1 Like

Hepworth said (hope I’m remembering this right) the intercranial pressure causes inflammation in the sinus and (I think) more liquid to be produced in the sinus/ear. The extra pressure and liquid cause pain. It wasn’t that the styloid was reaching the Eustachian tube.
Also the inflammation causes pockets that can be more easily be used by bacteria to set up shop. I have had many sinus infections.
I have had 3 tubes in my left ear and the left Eustachian tube dilated 2 times over the years.
My left ear was my worst symptom too (pain, itchy, pressure, under water feeling, lose of hearing, tinnitus) and later was joined by a pain down the left side of my neck. I could not sleep on my left side.
The neck pain was a varicose vein – a small vein bloating up as it tried to relieve the pressure since the left jugular vein was blocked in 3 places.
I am 2.5 months post surgery on the left side (right still has ES).
I can sleep on my left side now. My ear/sinus did flare up over the last month but I had Covid followed by a bad cold and a sinus infection (2 types of bacteria) that I am still trying to get rid of (via antibiotic oral and in nasal rinse).
It could be:

  • damaged lining in there still, pockets for bacteria.
  • inflammation still. I need to give it more time and get the right side fixed too.
    The tinnitus seems to have switched to the right side post surgery on the left. Others have said getting one side done tends to flare up the other side. Also, I asked someone if rt side ES could cause issues on the left side and he said yes, he had that (I think it was his ear too).
  • I could have another place bacteria is hanging out???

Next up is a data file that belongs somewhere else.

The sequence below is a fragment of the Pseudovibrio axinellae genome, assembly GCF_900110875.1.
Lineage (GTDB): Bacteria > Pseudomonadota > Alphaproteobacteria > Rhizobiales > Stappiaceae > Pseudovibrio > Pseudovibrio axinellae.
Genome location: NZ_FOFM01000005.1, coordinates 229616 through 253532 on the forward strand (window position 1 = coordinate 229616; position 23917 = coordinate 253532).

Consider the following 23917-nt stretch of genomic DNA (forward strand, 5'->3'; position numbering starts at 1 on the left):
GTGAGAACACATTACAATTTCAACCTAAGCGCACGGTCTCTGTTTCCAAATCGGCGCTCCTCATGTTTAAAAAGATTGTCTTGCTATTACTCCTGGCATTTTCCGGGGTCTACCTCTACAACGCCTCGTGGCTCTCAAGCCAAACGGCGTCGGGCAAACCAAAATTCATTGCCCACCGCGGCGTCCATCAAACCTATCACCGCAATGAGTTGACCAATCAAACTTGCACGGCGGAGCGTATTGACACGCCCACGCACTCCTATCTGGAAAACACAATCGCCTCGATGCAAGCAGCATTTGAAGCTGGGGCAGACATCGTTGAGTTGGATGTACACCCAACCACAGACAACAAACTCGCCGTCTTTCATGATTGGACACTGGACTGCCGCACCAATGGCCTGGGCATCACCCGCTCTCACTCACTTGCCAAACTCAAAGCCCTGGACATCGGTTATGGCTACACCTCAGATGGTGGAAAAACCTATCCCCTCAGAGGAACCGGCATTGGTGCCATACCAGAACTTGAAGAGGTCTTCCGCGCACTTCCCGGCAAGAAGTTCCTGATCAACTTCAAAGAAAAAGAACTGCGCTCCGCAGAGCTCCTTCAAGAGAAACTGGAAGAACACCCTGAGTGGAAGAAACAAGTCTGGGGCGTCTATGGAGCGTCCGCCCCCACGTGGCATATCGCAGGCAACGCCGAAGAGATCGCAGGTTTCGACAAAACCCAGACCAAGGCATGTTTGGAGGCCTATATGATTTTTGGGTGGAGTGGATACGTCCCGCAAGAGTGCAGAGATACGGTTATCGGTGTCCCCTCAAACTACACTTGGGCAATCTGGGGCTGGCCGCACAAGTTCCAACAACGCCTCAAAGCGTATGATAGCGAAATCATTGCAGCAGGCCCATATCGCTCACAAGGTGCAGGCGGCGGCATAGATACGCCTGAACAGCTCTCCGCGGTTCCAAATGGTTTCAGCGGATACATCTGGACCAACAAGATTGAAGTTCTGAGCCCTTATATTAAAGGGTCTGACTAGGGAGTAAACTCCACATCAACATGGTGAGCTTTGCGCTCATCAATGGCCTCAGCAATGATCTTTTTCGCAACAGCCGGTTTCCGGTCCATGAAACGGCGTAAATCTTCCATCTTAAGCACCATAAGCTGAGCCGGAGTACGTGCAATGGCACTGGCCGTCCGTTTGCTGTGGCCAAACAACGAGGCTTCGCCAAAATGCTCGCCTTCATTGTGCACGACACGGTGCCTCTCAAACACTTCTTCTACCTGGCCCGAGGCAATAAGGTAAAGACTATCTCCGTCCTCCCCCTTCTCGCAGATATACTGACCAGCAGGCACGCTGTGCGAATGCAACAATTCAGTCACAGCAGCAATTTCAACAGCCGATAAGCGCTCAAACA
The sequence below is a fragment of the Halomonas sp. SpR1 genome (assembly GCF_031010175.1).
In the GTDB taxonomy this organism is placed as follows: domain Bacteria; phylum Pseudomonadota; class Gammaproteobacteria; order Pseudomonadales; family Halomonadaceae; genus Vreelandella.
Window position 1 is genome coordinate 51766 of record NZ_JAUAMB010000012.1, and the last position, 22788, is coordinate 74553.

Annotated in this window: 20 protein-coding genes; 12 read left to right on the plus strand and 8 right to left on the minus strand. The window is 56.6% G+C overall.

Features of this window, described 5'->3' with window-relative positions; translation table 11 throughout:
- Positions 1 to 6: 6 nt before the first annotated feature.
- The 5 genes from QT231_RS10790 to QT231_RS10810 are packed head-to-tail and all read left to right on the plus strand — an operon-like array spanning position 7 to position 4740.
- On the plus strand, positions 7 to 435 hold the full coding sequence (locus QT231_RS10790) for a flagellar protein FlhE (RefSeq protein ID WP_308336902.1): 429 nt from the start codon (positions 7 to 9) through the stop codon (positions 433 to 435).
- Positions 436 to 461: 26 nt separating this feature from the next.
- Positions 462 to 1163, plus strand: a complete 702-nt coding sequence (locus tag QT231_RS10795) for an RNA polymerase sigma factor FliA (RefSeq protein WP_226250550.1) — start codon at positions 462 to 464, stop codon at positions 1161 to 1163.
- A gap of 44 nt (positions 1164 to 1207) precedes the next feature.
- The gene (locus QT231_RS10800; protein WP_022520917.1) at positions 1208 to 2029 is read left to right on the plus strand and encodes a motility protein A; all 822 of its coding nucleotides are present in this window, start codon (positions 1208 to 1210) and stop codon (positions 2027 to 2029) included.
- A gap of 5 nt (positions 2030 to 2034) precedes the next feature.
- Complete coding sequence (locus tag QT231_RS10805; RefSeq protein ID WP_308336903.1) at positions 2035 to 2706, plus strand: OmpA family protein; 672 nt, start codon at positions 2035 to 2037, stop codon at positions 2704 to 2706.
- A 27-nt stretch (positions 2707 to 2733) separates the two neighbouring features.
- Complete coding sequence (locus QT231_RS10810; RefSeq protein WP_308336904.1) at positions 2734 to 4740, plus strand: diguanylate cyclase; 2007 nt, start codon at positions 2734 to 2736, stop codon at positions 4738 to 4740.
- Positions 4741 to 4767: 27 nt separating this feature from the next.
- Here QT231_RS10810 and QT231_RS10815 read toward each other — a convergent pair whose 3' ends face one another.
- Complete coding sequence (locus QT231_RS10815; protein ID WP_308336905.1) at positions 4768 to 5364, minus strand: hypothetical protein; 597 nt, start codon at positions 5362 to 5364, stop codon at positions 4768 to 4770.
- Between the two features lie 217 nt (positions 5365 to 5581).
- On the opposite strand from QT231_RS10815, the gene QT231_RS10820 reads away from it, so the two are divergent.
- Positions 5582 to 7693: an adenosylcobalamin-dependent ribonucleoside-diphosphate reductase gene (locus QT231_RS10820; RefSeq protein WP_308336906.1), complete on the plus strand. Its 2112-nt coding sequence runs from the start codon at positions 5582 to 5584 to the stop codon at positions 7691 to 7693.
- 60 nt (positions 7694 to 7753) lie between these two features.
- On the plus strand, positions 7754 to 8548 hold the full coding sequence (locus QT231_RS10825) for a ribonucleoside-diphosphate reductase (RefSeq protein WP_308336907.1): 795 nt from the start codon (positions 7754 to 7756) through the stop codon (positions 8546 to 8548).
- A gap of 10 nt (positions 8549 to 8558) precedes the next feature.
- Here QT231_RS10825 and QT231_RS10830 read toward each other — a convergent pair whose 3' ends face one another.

Hepworth did say my left ear will be a tell. He is hoping it clears up post surgery. Even with all the illness I’ve had during recovery, it is better than it was.


Thanks for the info here Jules. Similarly to you, my ear issue started with an infection, but I actually haven’t had fluid in there since, just a feeling of pressure in the neck/theoat that extends to the ear, with crackling and popping, and palatal myoclonus. My right side is my only issue, though both my styloids are a little over 3 on both sides.

Interestingly enough, on my impacted side, I’ve developed extra painful tissue underneath my mandible around the corner of it that literally pops out from underneath, causing sharp pain. I’m guessing this was caused by inflammation but hoping it can be removed during surgery.


Sounds nasty @etherealcataclysms , I used to regularly get swollen lymph nodes in that area , ear ache, jaw ache, ear pressure…the swollen nodes have been much better since surgery…

1 Like

It definitely is. I have swollen nodes in the area as well, I’m glad to hear that got better for you after surgery! Would you say the pressure improved as well? I constantly feel like I have a sinus infection in my neck right behind my jaw and under my mandible if that makes sense.